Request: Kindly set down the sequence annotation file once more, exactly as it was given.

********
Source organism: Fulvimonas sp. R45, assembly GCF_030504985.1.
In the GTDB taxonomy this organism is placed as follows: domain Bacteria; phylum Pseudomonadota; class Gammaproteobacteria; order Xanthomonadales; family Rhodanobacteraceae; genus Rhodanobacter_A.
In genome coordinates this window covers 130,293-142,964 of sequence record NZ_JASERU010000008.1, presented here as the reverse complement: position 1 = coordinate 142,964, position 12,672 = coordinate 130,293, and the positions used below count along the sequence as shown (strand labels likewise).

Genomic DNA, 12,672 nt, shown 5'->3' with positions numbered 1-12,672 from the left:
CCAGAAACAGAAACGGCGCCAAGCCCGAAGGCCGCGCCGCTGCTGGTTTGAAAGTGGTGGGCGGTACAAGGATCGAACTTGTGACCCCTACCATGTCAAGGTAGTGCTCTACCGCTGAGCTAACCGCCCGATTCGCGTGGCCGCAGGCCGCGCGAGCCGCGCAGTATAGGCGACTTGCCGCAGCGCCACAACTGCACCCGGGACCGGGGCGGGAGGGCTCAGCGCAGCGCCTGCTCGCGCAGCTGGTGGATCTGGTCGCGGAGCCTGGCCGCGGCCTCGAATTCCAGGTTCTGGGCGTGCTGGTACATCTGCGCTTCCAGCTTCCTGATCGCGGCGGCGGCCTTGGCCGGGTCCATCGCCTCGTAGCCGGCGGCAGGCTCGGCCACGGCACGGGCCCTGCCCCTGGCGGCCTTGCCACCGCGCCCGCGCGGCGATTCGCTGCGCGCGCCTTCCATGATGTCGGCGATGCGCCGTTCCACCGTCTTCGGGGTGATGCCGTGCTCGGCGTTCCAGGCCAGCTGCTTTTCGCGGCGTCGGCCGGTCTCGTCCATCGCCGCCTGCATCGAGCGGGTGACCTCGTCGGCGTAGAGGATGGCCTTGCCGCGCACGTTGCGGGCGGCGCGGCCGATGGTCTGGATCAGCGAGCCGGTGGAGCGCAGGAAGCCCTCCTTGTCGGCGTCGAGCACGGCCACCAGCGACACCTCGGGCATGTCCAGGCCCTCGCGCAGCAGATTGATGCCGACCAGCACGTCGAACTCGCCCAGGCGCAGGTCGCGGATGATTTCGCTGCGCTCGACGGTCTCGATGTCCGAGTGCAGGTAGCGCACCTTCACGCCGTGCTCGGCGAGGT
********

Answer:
Source organism: Fulvimonas sp. R45, assembly GCF_030504985.1.
In the GTDB taxonomy this organism is placed as follows: domain Bacteria; phylum Pseudomonadota; class Gammaproteobacteria; order Xanthomonadales; family Rhodanobacteraceae; genus Rhodanobacter_A.
In genome coordinates this window covers 130,293-142,964 of sequence record NZ_JASERU010000008.1, presented here as the reverse complement: position 1 = coordinate 142,964, position 12,672 = coordinate 130,293, and the positions used below count along the sequence as shown (strand labels likewise).

Genomic DNA, 12,672 nt, shown 5'->3' with positions numbered 1-12,672 from the left:
CCAGAAACAGAAACGGCGCCAAGCCCGAAGGCCGCGCCGCTGCTGGTTTGAAAGTGGTGGGCGGTACAAGGATCGAACTTGTGACCCCTACCATGTCAAGGTAGTGCTCTACCGCTGAGCTAACCGCCCGATTCGCGTGGCCGCAGGCCGCGCGAGCCGCGCAGTATAGGCGACTTGCCGCAGCGCCACAACTGCACCCGGGACCGGGGCGGGAGGGCTCAGCGCAGCGCCTGCTCGCGCAGCTGGTGGATCTGGTCGCGGAGCCTGGCCGCGGCCTCGAATTCCAGGTTCTGGGCGTGCTGGTACATCTGCGCTTCCAGCTTCCTGATCGCGGCGGCGGCCTTGGCCGGGTCCATCGCCTCGTAGCCGGCGGCAGGCTCGGCCACGGCACGGGCCCTGCCCCTGGCGGCCTTGCCACCGCGCCCGCGCGGCGATTCGCTGCGCGCGCCTTCCATGATGTCGGCGATGCGCCGTTCCACCGTCTTCGGGGTGATGCCGTGCTCGGCGTTCCAGGCCAGCTGCTTTTCGCGGCGTCGGCCGGTCTCGTCCATCGCCGCCTGCATCGAGCGGGTGACCTCGTCGGCGTAGAGGATGGCCTTGCCGCGCACGTTGCGGGCGGCGCGGCCGATGGTCTGGATCAGCGAGCCGGTGGAGCGCAGGAAGCCCTCCTTGTCGGCGTCGAGCACGGCCACCAGCGACACCTCGGGCATGTCCAGGCCCTCGCGCAGCAGATTGATGCCGACCAGCACGTCGAACTCGCCCAGGCGCAGGTCGCGGATGATTTCGCTGCGCTCGACGGTCTCGATGTCCGAGTGCAGGTAGCGCACCTTCACGCCGTGCTCGGCGAGGT